By Courtney Ross, Alberta Food Cooperative
You probably know Alberta Cooperative Grocery as that corner store on Alberta Street where you can peruse colorful produce. You can stroll through our few aisles in a matter of minutes if need be, or you can talk in-depth about your ailments with our wellness buyers. Kids run around with apples trying to find where our mascot, Pickles the co-op kitten, is hiding.
As much as we seem like your average shop from the outside, almost every day I look around in awe at how we’ve been able to collectively keep the store running since 2001. I wrongly used to think co-ops were like Costco, where you can’t shop unless you have an expensive membership. I never grew up going to a food co-op, but now I couldn’t imagine my life without one.
I got this job as the Marketing Coordinator the old-fashioned way: I saw a “Now Hiring” sign in the window, walked in, and asked for the manager. I quickly realized there wasn’t one! All of the hiring, buying, stocking – you name it – happens without a boss. We’re worker-managed, which means we operate without either a general manager or the hierarchical structure common to most businesses.
We are one of only three consumer-owned co-op grocers in the country that is worker-managed. We’re owned by the community and run by the workers. We all participate in the higher-level decision making that shapes the way our store operates and what it stands for. We’re not always in agreement about how to run the store and jurisdictional quandaries are not uncommon, but our workplace is beautiful because of how we navigate these challenges.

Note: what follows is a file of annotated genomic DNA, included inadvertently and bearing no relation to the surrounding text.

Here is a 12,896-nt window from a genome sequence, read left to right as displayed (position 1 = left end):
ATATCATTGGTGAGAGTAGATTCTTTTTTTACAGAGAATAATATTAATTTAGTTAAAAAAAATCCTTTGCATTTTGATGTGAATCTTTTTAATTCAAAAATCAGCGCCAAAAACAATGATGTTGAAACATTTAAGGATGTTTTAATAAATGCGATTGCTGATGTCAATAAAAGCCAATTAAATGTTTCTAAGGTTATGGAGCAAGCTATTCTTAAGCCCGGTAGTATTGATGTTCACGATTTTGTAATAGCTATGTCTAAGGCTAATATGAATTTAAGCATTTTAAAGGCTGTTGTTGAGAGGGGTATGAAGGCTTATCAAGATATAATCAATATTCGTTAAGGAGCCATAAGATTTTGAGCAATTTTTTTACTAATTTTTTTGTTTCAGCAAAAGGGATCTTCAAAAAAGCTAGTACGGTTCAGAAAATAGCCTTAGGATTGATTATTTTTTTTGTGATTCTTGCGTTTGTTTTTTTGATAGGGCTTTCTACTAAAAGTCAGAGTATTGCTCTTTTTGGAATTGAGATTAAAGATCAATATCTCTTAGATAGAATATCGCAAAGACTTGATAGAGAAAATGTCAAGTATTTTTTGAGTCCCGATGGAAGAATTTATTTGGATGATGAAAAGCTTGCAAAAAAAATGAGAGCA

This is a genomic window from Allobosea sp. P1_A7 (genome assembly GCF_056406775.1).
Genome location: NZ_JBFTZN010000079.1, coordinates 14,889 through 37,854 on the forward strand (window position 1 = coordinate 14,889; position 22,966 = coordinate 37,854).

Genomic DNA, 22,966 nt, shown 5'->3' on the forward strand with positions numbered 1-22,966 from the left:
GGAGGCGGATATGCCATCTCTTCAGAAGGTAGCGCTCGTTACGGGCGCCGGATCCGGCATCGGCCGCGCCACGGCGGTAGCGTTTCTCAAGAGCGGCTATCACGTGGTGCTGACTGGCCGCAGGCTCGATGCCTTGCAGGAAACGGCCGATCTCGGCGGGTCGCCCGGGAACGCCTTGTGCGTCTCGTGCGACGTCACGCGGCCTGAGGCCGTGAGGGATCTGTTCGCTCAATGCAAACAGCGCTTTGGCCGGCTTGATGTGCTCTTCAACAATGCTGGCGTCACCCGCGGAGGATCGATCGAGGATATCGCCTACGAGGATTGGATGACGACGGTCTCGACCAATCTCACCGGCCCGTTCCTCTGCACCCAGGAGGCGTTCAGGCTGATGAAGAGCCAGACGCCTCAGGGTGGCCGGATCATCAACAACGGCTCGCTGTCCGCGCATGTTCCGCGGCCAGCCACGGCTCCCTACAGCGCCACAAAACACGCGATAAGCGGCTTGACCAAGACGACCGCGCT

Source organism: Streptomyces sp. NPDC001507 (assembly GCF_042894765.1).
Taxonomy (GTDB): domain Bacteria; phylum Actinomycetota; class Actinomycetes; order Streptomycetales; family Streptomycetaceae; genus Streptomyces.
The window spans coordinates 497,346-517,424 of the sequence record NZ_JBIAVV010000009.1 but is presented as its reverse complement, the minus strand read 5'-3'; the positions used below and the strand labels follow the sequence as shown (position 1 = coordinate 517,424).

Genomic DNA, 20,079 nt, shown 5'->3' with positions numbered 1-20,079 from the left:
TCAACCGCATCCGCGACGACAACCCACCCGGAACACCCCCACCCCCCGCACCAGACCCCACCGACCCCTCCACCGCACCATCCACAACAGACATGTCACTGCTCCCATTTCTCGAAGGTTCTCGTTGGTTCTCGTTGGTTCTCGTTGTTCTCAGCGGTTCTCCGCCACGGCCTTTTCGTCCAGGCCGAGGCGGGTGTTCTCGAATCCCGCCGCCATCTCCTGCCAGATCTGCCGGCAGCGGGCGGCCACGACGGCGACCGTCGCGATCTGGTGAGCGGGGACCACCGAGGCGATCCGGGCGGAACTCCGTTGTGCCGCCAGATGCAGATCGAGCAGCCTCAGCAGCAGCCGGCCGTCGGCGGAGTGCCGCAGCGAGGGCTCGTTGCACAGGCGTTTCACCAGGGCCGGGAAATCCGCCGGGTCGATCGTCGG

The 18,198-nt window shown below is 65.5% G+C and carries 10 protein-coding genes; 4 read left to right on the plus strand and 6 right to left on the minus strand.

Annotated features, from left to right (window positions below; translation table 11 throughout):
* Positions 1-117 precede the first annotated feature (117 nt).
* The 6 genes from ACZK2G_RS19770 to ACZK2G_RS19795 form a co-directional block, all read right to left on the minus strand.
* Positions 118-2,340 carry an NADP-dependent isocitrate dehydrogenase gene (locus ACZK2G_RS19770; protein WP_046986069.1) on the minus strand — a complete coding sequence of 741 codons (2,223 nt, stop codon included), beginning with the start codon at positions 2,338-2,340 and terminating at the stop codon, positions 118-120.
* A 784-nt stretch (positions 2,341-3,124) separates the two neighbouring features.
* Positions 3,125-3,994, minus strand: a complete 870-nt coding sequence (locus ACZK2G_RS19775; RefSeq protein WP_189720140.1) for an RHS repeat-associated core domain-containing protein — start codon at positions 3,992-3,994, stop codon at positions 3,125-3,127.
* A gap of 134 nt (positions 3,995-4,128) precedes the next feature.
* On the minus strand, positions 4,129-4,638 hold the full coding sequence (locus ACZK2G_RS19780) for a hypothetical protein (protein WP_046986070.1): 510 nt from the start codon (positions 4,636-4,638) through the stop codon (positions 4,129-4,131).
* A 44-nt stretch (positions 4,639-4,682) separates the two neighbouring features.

Workers meet once a month to discuss policies and proposals that impact the entire store. The budget doesn’t get passed unless we all approve it. Everyone had a voice in the designs for our remodel this past May. Consensus produces outcomes with meaningful buy-in and ensures that minority perspectives are given a voice. I guarantee these conversations don’t happen at your typical grocery chain.
The magic behind the scenes occurs in a small strip of desks wedged in the back of the store or in the cramped trailer in our parking lot. Our buyers often strategize while surrounded by a line waiting for the bathroom or staff trying to get some vendor samples to munch on. Our roles are very self-directed, but we problem solve and navigate the highs and lows together.
The folks that work here have stayed, many for years, because they care so deeply about what Alberta Co-op represents. None of us are getting rich doing this work, yet I’ve never met a more generous group of people.
It’s hard to talk about food without talking about how it directly affects people. That’s why Alberta Co-op prioritizes workers’ rights, food security, environmental stewardship, social justice, and the sharing of resources. We hope to continue conversations about how to ensure affordability and accessibility for our neighbors that are more concerned with how to feed their family than with what reusable straw to buy.
Our ends are constantly evolving to fulfill the needs of our neighborhood. And our pride is more than just rainbows in June. Workers feel welcome to be fully ourselves and we try and extend that welcome to everyone who comes through the co-op’s doors.
So the next time you stop in for a sandwich for your lunch break or to stock up before a camping trip, know that your hard-earned money is supporting a workplace that’s both empowering and collaborative. We’re more than co-op workers: we’re artists tying knots and making magnets, writers and musicians fighting to express ourselves, activists finding time for every strike.
We’re more than a grocery store; we’re a cooperative community united by our commitment to finding new ways to meet our collective needs within capitalism. A collectively-managed, consumer-owned co-op is a big ole experiment in democracy—come on by and be a part of it!